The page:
Clarion News

Update on Targeting KRAS in Colorectal Cancer


The ESMO World Congress on Gastrointestinal Cancer (“World GI”) is an annual highlight for international oncology professionals dedicated to improving the lives of patients with malignancies of the GI tract. The conference discusses the latest clinical advances and mechanistic insights across gastrointestinal cancers. One of the highlights for us this year was continued progress on experimental cancer drugs to inhibit KRAS. Not only are KRAS mutations recognized as one of the most common drivers for several cancers, but the protein has been labeled as “undruggable” due to a lack of molecular binding pockets for inhibitors. The concept to “drug the undruggable” continues to be a hot area we track in our conference coverage.

At World GI, Amgen presented new data from the Phase 1 CodeBreak100 trial. The study assessed AMG510, a direct inhibitor of G12C-mutant KRAS, in patients with colorectal cancer (CRC) harboring the G12C mutation.


  • We noted improvements over prior reports. For instance, there was a 7% response rate at World GI, vs 0% response rate at ASCO 2019. However, we still see that AMG510 is less effective in CRC than non-small cell lung cancer (NSCLC)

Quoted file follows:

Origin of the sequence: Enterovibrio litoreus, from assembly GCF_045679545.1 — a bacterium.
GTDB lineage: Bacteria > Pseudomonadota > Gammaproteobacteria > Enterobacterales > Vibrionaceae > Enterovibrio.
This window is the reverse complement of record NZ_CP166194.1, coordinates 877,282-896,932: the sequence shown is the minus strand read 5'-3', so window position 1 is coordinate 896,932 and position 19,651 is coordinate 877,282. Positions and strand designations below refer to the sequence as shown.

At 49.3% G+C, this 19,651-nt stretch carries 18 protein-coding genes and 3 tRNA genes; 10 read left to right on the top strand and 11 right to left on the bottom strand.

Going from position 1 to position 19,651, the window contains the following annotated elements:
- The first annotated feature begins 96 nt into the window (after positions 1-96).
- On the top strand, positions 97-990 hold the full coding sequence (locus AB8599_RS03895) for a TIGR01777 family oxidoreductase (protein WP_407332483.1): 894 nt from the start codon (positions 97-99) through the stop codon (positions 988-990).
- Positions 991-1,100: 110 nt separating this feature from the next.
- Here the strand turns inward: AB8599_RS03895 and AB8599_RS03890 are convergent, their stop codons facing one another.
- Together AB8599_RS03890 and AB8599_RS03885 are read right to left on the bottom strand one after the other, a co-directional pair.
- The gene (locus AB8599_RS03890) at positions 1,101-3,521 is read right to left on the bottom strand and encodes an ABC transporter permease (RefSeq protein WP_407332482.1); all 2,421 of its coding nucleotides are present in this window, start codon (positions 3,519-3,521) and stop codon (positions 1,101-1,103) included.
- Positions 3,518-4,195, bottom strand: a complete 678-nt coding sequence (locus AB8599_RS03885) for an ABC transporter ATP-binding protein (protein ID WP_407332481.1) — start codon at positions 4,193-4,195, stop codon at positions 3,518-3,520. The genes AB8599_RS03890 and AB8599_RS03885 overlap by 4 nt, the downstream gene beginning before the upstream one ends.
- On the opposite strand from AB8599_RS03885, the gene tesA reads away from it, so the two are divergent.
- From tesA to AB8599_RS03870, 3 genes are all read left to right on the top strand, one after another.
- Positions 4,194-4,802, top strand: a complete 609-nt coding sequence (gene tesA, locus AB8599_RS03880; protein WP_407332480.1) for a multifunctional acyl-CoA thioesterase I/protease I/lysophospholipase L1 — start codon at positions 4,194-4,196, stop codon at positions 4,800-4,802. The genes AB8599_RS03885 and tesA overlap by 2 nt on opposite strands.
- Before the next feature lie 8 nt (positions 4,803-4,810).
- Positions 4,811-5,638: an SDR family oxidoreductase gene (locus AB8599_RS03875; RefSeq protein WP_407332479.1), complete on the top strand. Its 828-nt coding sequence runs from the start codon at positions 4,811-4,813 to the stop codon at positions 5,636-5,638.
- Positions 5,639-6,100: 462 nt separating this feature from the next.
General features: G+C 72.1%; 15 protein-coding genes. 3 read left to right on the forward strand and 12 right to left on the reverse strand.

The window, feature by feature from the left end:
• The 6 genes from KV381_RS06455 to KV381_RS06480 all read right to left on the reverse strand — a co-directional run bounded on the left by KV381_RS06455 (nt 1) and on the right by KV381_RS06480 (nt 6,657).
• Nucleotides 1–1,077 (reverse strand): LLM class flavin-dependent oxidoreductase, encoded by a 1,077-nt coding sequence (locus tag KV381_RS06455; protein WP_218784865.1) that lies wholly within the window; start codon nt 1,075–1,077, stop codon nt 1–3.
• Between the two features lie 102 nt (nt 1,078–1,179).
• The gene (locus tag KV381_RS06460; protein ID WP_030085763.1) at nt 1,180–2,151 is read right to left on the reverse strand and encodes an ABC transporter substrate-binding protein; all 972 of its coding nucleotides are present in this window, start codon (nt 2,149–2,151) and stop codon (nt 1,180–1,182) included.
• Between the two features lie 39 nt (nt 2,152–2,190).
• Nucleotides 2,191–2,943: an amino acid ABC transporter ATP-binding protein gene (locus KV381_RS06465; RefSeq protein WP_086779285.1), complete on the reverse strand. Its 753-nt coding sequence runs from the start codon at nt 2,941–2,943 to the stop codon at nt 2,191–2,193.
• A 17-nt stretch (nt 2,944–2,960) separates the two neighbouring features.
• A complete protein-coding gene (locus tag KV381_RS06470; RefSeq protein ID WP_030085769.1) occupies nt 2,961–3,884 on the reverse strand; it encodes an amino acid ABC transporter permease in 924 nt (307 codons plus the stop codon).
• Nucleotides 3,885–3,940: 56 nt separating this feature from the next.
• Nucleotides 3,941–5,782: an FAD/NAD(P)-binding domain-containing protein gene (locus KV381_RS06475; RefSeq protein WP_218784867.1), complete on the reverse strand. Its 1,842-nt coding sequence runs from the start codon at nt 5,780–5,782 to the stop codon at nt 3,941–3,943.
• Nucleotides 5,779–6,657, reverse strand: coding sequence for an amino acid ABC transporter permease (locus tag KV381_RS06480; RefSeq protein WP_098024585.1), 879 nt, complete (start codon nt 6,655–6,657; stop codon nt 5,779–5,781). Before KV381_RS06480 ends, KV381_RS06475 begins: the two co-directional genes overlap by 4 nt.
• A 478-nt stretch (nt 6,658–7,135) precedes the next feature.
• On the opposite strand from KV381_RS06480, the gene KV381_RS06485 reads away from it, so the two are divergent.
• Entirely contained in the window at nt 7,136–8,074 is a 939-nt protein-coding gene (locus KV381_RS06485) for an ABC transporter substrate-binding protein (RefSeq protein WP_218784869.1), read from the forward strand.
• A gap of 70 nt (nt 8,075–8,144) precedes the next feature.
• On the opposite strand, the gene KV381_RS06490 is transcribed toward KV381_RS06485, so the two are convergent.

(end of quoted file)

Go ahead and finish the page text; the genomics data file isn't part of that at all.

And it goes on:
• A majority of CRC patients did see a temporary halt in tumor growth. Although it is difficult to base any strong conclusions on this finding, we still find this result encouraging
  • We view the AMG510 readout to be consistent with previously reported data for key competitor MRTX849 (Mirati). Thus the lesser benefit in CRC versus NSCLC may be due to underlying disease biology

Moving forward, we expect combination strategies will be key to induce both deeper responses and more durable benefit (e.g. going beyond 4 months median progression free survival in CRC). More comprehensive blockade of signaling pathways (e.g. Mirati’s combination trial with Novartis’ SHP2 inhibitor TNO155), exploiting synthetic lethality (potentially with glutaminase inhibitors in KRASmut KEAP1/NRF2 deficient cancers), or targeting complementary mechanisms (e.g. AMG in CodeBreak101 in combination with EGFR and MEK inhibitors) are all intriguing options we see being actively explored.


Sources: 1) ESMO World GI 2020, Abstract #SO-24; 2) ASCO Annual Meeting 2019, Abstract #3003; 3) WCLC 2019, Abstract #OA02.02; 4)

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